“Talking Blind: Museums, Access and the Discursive Turn,” Disability Studies Quarterly, Special Issue on Blindness and Museums, Volume 33, No. 3, 2013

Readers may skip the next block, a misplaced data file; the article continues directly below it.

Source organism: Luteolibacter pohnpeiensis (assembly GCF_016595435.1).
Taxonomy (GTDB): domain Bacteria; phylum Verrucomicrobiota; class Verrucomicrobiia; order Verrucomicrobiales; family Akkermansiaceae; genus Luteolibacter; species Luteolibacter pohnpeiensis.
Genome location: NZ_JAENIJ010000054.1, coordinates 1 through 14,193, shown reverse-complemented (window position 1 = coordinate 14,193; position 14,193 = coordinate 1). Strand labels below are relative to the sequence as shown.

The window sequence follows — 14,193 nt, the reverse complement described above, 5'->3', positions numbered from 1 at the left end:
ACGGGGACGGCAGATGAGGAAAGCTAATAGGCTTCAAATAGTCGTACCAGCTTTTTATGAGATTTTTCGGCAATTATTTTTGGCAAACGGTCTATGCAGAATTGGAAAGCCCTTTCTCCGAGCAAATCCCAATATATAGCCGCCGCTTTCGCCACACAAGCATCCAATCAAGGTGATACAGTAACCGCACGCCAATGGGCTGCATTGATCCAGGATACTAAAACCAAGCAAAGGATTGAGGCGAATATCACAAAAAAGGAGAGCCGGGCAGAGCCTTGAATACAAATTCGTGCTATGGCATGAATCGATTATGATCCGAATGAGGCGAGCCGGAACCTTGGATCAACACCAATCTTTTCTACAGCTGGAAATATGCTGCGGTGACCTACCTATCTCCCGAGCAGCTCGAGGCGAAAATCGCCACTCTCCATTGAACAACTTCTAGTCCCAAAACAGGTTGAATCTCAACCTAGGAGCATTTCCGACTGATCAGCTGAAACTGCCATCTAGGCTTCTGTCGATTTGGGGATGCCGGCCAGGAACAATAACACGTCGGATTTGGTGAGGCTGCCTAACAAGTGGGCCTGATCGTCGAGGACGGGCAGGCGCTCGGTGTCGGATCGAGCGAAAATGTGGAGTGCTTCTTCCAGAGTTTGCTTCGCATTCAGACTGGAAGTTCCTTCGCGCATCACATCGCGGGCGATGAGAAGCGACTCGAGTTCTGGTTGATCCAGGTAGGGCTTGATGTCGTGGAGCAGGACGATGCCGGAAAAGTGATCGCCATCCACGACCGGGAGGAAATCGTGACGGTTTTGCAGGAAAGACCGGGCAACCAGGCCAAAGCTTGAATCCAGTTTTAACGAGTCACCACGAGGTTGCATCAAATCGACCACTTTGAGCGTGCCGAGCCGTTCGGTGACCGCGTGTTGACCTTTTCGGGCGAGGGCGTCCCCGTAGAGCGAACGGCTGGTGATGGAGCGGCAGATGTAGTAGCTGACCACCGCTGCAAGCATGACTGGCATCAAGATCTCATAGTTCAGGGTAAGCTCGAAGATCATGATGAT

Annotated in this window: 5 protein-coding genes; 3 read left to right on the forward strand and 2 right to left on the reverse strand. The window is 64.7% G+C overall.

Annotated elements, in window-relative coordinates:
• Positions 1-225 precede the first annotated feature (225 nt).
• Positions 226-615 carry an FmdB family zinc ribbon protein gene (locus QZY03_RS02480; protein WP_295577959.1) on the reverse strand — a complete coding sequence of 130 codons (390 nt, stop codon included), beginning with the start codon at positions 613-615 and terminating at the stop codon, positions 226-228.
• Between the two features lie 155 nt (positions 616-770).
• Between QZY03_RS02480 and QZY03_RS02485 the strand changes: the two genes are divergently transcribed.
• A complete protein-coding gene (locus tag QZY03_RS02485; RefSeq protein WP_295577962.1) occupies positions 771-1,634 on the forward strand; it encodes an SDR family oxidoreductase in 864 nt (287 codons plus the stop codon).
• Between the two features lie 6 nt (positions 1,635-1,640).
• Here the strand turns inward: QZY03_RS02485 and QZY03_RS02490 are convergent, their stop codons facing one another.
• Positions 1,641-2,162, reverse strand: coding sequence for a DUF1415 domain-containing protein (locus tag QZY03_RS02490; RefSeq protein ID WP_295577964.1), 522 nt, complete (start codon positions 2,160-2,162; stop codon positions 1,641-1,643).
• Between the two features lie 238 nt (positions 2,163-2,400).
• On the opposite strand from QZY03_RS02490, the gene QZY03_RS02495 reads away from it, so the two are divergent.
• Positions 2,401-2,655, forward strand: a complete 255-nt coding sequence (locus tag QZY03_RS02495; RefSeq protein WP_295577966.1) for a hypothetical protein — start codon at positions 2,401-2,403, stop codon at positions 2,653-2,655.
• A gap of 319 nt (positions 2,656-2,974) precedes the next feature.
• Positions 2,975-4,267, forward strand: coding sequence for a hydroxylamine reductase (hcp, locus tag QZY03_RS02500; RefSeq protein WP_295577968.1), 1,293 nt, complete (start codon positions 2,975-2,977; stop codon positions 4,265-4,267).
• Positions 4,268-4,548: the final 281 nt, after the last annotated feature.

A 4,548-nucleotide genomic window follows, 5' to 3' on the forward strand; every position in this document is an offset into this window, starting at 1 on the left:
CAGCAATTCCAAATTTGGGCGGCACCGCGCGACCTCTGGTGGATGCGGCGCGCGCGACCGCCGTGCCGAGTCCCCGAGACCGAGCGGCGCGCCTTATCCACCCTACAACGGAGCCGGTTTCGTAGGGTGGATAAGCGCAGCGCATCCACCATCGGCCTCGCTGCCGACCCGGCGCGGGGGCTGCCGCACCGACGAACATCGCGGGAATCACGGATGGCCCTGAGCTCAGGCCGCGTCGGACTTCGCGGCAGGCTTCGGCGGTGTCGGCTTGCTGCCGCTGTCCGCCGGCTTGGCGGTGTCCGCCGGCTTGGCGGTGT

“You’re standing too close to that painting. You have to stand back to really see it,” says a male museum visitor. 1 In her book Sight Unseen Georgina Kleege recounts the story of how a fellow visitor criticized her in this fashion for behaving “inappropriately” during the 1992 Matisse exhibition at New York’s Museum of Modern Art. According to this visitor, in Kleege’s words, “there is a right way and a wrong way to see” because “sight provides instantaneous access to reality.” 2 Kleege didn’t get the chance to tell the visitor that she has macular degeneration, and so needed to stand very close to the paintings in order to get even the most general sense of their overall composition. In many ways Kleege’s experience remains emblematic of ongoing problems. The well-established discourse of museum accessibility often works against its own stated goals and I argue that this must be productively destabilized.